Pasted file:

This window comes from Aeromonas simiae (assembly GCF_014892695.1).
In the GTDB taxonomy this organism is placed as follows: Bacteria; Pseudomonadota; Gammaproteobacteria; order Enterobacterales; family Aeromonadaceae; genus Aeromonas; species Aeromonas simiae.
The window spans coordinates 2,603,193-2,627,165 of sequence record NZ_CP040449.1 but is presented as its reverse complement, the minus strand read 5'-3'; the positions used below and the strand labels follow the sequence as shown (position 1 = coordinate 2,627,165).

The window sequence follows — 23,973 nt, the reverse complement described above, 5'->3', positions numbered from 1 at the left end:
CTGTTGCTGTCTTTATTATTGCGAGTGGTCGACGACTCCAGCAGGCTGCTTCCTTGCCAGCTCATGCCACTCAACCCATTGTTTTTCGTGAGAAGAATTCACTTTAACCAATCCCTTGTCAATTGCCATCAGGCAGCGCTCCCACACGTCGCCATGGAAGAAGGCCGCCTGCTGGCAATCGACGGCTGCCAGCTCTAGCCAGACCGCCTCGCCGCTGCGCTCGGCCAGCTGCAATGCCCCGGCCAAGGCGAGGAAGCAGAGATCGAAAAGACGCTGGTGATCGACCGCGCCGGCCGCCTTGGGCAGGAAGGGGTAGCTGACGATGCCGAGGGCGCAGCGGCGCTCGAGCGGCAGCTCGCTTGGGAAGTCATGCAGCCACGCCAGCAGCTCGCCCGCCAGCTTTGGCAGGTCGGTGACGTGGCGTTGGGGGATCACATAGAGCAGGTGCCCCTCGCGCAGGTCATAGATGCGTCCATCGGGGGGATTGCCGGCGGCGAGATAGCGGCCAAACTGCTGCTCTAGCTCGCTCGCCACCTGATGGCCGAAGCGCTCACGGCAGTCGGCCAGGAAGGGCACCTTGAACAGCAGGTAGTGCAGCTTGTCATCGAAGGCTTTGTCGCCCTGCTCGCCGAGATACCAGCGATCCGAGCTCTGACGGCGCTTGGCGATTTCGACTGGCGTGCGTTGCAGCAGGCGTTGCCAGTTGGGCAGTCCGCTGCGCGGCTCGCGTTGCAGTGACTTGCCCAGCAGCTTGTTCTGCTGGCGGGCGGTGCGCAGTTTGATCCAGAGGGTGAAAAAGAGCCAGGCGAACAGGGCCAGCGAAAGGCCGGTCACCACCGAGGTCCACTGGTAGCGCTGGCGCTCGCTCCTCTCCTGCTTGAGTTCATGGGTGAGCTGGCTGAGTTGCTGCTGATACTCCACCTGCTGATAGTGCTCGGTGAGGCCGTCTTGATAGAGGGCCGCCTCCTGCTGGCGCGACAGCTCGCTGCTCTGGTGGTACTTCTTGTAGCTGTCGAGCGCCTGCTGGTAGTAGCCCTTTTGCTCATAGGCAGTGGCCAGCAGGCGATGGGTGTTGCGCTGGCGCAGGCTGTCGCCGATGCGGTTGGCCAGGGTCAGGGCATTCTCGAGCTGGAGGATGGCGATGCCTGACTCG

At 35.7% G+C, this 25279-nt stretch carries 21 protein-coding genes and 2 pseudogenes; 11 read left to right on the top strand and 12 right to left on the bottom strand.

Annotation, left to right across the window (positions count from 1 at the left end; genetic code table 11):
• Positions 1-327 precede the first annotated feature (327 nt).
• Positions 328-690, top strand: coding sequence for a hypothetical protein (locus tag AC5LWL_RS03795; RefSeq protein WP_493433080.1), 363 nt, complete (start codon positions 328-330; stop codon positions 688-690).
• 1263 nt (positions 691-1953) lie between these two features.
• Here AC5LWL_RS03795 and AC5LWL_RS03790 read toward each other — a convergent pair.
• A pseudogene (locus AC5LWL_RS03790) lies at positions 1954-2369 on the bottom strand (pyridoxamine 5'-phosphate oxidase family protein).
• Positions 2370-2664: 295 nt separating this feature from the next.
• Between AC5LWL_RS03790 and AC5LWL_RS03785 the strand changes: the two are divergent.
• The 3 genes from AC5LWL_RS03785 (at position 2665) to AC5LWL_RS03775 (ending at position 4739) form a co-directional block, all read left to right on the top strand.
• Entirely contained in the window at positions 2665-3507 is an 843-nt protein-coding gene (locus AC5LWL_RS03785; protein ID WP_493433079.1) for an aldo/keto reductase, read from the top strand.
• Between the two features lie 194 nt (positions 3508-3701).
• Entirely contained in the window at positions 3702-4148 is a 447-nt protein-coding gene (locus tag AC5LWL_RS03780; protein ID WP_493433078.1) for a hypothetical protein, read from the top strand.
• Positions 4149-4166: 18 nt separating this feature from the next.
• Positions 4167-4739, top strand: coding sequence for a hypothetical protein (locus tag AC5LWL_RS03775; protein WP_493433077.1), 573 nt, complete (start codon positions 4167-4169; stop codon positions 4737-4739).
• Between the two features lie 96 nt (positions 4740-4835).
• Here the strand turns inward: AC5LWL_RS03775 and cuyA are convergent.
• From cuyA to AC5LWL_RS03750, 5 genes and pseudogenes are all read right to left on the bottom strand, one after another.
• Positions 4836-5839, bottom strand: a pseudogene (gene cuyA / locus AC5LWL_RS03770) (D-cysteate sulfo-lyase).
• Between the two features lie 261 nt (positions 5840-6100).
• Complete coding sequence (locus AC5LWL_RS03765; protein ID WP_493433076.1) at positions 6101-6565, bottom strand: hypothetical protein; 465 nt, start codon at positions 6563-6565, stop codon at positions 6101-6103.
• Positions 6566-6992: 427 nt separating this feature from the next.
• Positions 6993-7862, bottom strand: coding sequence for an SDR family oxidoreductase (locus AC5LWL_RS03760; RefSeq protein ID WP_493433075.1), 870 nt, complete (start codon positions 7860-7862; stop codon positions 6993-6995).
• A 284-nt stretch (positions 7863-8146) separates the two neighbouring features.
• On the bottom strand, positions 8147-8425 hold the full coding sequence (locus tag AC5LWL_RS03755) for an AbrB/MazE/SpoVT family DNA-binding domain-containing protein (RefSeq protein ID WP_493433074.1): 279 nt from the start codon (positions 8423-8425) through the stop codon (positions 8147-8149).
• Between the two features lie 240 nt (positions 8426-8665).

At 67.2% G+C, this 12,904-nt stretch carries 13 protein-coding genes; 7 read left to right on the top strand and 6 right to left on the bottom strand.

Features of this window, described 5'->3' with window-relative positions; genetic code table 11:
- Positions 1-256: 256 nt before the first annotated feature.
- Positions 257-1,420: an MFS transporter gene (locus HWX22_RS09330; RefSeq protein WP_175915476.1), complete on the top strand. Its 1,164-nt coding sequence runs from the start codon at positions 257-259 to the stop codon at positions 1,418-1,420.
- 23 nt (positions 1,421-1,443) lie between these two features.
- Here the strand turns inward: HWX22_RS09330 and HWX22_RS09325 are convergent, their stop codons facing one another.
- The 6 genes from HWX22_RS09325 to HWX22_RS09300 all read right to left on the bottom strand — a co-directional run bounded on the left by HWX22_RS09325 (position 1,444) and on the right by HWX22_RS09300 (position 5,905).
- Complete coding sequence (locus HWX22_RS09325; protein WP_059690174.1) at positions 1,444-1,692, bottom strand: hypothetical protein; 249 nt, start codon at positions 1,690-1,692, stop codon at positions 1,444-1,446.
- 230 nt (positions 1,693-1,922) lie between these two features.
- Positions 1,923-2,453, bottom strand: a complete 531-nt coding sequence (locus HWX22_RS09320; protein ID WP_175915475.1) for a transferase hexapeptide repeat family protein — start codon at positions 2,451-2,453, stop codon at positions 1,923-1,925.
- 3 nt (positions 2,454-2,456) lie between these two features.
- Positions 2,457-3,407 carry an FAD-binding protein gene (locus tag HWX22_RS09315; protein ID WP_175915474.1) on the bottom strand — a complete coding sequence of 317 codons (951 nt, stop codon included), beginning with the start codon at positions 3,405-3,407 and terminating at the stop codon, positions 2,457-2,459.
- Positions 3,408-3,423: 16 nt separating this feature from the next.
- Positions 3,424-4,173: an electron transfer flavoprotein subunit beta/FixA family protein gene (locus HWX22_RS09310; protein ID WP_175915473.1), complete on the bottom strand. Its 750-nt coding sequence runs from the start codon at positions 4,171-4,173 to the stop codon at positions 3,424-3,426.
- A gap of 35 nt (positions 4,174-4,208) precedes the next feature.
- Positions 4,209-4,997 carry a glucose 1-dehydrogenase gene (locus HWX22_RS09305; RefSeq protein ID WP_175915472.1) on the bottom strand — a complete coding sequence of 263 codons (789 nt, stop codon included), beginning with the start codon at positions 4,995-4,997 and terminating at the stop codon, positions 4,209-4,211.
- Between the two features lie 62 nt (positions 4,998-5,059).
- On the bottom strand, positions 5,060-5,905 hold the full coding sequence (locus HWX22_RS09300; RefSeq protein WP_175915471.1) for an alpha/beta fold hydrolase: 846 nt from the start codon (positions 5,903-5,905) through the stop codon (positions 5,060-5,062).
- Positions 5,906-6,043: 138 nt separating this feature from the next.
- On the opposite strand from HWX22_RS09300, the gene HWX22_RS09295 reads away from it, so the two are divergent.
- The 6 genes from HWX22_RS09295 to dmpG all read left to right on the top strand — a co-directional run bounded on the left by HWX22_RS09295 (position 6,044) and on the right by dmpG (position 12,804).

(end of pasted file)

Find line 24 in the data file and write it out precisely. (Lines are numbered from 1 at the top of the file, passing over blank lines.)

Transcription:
• Positions 4836-5839, bottom strand: a pseudogene (gene cuyA / locus AC5LWL_RS03770) (D-cysteate sulfo-lyase).